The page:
CWU event puts the ‘HER’ in history


Woman’s HERSTORY month cake. Photo by Alahnna Connolly

Alahnna Connolly, Staff Reporter

The Diversity and Equity Center (DEC) hosted Women’s Herstory to kickoff Women’s History Month. Grad Assistant Victoria Linder who is a second-year student in the Cultural and Environmental Resource Management Program was the primary host of the event.

Celebrating woman. Photo by Alahnna Connolly

The event had refreshments, snacks, drinks and a cake saying “Women’s Herstory Month.” They use “HER” in front to replace “HIS” to honor and celebrate notable women in history, according to Linder.

Women’s “Herstory” was established in the 1970s from a feminist movement, according to Linder. The event was a tribute to recognize the accomplishments of all women in the world.

“A lot of women’s voices haven’t been written through history,” Linder said. “This kickoff was to bring [a] voice to that for women and [feminine] identifying folk.”

Linder spoke about feminism and displayed a presentation explaining the differences between masculinity and femininity.

One of Linder’s favorite women that contributed to society is Marie Curie, a Polish French physicist who conducted research on radioactivity and is the only person to win two Nobel Prizes in two different scientific fields.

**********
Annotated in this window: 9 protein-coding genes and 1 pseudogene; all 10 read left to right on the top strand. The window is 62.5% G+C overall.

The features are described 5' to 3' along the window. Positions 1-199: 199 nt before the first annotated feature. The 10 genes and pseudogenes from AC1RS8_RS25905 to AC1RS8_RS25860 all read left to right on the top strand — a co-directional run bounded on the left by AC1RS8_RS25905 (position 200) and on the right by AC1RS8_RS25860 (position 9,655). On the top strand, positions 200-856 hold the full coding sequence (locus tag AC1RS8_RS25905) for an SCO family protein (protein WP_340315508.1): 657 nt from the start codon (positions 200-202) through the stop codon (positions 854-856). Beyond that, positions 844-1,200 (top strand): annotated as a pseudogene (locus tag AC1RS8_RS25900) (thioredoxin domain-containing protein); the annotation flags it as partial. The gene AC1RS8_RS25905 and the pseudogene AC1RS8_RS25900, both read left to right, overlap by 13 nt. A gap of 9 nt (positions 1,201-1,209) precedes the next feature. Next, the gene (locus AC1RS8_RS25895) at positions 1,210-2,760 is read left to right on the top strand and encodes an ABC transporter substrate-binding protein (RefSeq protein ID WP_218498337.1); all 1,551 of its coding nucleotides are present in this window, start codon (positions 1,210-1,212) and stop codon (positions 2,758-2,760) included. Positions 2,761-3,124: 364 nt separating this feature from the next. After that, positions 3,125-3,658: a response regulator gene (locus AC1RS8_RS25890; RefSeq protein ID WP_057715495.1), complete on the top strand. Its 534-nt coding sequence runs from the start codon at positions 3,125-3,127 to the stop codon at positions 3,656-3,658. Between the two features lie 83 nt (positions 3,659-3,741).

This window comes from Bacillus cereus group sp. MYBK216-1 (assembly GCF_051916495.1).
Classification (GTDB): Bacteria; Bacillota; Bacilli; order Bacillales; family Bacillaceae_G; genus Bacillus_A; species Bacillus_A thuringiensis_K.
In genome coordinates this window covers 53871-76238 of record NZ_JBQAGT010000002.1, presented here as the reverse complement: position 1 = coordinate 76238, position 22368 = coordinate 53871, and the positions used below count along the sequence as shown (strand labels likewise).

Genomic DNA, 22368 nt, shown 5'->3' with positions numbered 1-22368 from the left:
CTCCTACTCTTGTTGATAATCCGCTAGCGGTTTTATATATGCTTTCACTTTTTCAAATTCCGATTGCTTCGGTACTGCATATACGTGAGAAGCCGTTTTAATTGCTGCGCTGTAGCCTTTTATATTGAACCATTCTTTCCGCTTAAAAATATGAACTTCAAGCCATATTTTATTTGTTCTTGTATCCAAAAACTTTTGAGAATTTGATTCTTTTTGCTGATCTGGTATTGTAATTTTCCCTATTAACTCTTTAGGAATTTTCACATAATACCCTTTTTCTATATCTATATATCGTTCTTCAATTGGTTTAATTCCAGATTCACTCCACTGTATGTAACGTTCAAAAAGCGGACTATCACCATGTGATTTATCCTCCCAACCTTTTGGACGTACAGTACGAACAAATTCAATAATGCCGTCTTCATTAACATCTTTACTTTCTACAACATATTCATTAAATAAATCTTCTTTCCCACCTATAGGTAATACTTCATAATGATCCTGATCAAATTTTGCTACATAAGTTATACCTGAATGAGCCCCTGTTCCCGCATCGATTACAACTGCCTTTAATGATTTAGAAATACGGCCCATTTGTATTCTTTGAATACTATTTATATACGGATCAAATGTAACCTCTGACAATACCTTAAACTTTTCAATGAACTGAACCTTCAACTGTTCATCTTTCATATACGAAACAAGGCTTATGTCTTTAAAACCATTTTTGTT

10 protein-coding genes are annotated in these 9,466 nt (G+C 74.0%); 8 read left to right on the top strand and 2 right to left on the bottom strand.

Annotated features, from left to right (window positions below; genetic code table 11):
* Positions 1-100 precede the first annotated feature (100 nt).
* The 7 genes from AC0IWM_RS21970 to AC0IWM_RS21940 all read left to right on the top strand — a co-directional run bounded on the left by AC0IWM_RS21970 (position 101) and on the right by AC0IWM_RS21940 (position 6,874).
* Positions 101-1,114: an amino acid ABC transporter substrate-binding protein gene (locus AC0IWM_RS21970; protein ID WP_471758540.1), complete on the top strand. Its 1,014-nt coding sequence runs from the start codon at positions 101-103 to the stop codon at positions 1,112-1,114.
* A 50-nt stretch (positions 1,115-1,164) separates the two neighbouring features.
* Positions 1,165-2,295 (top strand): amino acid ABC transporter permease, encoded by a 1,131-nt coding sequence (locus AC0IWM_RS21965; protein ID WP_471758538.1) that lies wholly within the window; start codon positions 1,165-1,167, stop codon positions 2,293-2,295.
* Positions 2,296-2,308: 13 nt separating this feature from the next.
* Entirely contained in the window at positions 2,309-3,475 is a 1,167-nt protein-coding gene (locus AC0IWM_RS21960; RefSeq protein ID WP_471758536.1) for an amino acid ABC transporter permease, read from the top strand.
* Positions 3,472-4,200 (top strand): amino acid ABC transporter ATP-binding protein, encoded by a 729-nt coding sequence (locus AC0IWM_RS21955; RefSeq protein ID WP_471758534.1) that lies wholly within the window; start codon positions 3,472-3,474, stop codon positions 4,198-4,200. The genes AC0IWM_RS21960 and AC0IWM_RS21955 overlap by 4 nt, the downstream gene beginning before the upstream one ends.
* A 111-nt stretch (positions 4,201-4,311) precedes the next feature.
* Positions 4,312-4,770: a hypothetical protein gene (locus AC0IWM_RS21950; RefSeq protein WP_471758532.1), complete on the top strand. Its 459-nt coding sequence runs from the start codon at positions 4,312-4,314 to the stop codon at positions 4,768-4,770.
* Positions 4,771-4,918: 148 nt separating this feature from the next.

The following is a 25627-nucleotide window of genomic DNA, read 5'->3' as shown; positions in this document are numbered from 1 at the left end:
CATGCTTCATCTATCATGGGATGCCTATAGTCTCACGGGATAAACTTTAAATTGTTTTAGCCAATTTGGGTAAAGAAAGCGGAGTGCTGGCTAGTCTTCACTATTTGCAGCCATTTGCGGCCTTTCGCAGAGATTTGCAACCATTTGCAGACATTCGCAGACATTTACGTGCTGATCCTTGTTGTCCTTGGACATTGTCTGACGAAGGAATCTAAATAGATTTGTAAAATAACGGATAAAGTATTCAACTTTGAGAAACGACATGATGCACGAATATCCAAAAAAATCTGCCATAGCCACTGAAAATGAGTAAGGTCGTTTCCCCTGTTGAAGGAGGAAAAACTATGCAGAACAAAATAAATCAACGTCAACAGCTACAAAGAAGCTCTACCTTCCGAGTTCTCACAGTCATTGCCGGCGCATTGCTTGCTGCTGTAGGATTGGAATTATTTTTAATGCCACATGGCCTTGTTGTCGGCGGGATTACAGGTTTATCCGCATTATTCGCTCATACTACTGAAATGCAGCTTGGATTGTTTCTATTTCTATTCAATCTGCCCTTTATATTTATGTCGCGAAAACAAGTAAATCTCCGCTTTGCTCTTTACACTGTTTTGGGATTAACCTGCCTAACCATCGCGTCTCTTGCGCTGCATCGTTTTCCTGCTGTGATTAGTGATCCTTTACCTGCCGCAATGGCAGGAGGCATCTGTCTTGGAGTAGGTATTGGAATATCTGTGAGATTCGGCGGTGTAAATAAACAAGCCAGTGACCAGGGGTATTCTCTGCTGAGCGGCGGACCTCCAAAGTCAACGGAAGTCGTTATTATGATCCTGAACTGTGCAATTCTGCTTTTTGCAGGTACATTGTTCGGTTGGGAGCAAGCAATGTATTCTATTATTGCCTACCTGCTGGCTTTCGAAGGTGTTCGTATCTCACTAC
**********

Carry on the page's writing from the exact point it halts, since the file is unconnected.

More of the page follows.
A powerpoint dedicated to powerful women in today’s society told the story of someone who opened an all-women’s law firm after being told by her male boss that she needed to dress more conservatively. 

Megan McConnell, director of the transfer center for student achievement, said she “finally understands femininity through being a mother.”

Food provided by DEC, picture by Alahnna Connolly

“Raising children has caused me to really think about what that means,” McConnell said. “I didn’t understand the connection to femininity until I had kids.”

DEC hoped all people would show up to these events to educate themselves. Linder said she wants women to be heard and practice gratitude throughout Women’s History Month, and recommended researching it online.

Linder said one woman that she looks up to is her mother, because she knows how to fix things and is a phone call away. She said her mother walked her down the aisle and she calls her even when she has a sink clogged.

To end off the event, the DEC offered white boards attendees could write on asking questions like, “Who are some important woman in your life?” and “Who is someone you have gratitude for?”

Diversifying Feminism. Photo by Alahnna Connolly